Elizabeth Lawton • February 27, 2013

Kellogg Institute PhD Fellow Sandra Botero has won two prestigious fellowships to support her research on the policy outcomes of judicial decisions in Colombia and Argentina.

Botero received an International Dissertation Research Fellowship from the Social Science Research Council (SSRC) and a Dissertation Research Improvement Grant from the National Science Foundation (NSF) for her project, “High Courts and Socioeconomic Rights in Latin America.”

Botero is studying under what conditions courts in new democracies produce effective political and social change—and why some rulings have greater policy impact than others.

“Receiving the two awards is a tremendous honor,” she says. “Together, they have allowed me to carry out exactly the kind of fieldwork I dreamed of when I first drafted my research project.”
 
“I interviewed government officials, politicians, litigants, human rights activists, lawyers, and researchers, as well as current and former justices and staffers in both high tribunals,” Botero says.

Drawing on data from local archives and interviews, Botero’s dissertation investigates the impact of recent high court rulings on socioeconomic rights in Latin America by examining the policy outcomes of landmark rulings on health, environmental, and social welfare issues in Colombia and Argentina.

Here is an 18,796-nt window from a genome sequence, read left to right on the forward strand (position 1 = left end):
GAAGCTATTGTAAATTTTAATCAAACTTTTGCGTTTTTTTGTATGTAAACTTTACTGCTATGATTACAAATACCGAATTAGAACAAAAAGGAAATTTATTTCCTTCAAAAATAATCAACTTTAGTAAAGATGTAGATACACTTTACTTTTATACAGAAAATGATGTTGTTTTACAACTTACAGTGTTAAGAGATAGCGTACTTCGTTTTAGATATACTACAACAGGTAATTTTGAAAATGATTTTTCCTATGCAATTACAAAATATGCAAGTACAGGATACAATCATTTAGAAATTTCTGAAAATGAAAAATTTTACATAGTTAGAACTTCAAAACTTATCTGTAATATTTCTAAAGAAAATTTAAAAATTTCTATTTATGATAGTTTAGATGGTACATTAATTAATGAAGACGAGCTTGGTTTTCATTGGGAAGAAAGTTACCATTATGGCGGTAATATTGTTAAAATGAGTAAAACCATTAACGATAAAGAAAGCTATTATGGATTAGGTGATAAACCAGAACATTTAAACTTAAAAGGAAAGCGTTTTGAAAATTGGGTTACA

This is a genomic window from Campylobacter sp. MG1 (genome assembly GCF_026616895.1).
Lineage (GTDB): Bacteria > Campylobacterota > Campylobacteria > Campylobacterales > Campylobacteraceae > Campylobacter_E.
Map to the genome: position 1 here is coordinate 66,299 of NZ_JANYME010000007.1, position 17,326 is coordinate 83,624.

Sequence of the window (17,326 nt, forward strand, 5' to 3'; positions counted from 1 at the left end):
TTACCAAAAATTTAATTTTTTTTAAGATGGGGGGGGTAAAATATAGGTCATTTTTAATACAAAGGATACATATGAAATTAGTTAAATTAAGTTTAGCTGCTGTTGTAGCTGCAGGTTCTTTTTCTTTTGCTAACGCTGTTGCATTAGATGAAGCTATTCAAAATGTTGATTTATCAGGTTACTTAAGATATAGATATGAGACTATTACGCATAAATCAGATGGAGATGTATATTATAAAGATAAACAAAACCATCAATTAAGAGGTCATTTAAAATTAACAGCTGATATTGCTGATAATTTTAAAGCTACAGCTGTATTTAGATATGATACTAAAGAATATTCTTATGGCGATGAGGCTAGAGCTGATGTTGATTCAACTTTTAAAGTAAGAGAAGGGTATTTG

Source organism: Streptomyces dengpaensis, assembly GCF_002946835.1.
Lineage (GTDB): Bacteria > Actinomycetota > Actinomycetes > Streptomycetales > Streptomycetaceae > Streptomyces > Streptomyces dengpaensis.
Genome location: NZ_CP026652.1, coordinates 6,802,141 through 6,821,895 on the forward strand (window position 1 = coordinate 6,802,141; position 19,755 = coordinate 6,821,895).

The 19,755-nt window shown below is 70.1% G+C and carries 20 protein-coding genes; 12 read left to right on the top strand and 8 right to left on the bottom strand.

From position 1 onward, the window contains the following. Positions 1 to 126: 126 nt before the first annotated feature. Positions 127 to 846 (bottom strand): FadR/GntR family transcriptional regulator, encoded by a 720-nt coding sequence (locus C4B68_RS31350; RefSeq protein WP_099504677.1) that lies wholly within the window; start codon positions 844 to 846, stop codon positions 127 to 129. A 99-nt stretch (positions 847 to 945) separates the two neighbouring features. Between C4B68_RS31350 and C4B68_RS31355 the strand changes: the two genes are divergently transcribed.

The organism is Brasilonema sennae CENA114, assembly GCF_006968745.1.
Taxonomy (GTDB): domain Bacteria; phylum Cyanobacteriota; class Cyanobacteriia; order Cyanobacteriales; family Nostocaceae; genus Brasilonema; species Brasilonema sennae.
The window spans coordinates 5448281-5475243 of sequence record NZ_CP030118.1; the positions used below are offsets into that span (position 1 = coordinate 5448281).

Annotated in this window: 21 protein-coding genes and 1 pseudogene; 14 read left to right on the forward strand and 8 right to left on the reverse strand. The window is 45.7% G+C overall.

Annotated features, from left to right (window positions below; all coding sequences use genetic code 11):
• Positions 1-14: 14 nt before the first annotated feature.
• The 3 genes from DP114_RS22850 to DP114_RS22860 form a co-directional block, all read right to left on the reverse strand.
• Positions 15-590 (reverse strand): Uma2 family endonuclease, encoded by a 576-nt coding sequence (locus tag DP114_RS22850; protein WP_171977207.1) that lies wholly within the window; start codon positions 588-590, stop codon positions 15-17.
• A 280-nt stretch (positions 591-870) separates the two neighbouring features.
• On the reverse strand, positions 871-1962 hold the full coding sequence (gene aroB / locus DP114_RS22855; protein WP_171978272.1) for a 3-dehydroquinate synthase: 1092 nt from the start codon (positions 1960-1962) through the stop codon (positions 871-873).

“Decisions of this nature can have—and in many cases are having—far-reaching budgetary, political, and social consequences, most of which we do not fully understand,” she says. “I am particularly interested in how a court’s interaction with civil society groups shapes the effects of its rulings.”

The SSRC and NSF grants have made possible Botero’s current field research in Argentina, which compliments earlier fieldwork in Colombia.

“My fieldwork has been a fascinating and challenging experience, allowing me to learn about the way high courts, the government, and civil society interact by observing them and by speaking with people who are directly involved in the cases I study,” she says.

A Colombia native and current PhD candidate in political science, Botero earned a BA in history from the Universidad Nacional in Bogotá and an MA in Latin American studies from the University of Texas at Austin.

The SSRC fellowship offers up to 12 months of support to PhD candidates to conduct dissertation research outside of the US, particularly work informed by interdisciplinary and cross-regional perspectives. The NSF grant allows doctoral students to undertake significant data-gathering projects and to conduct off-campus field research.

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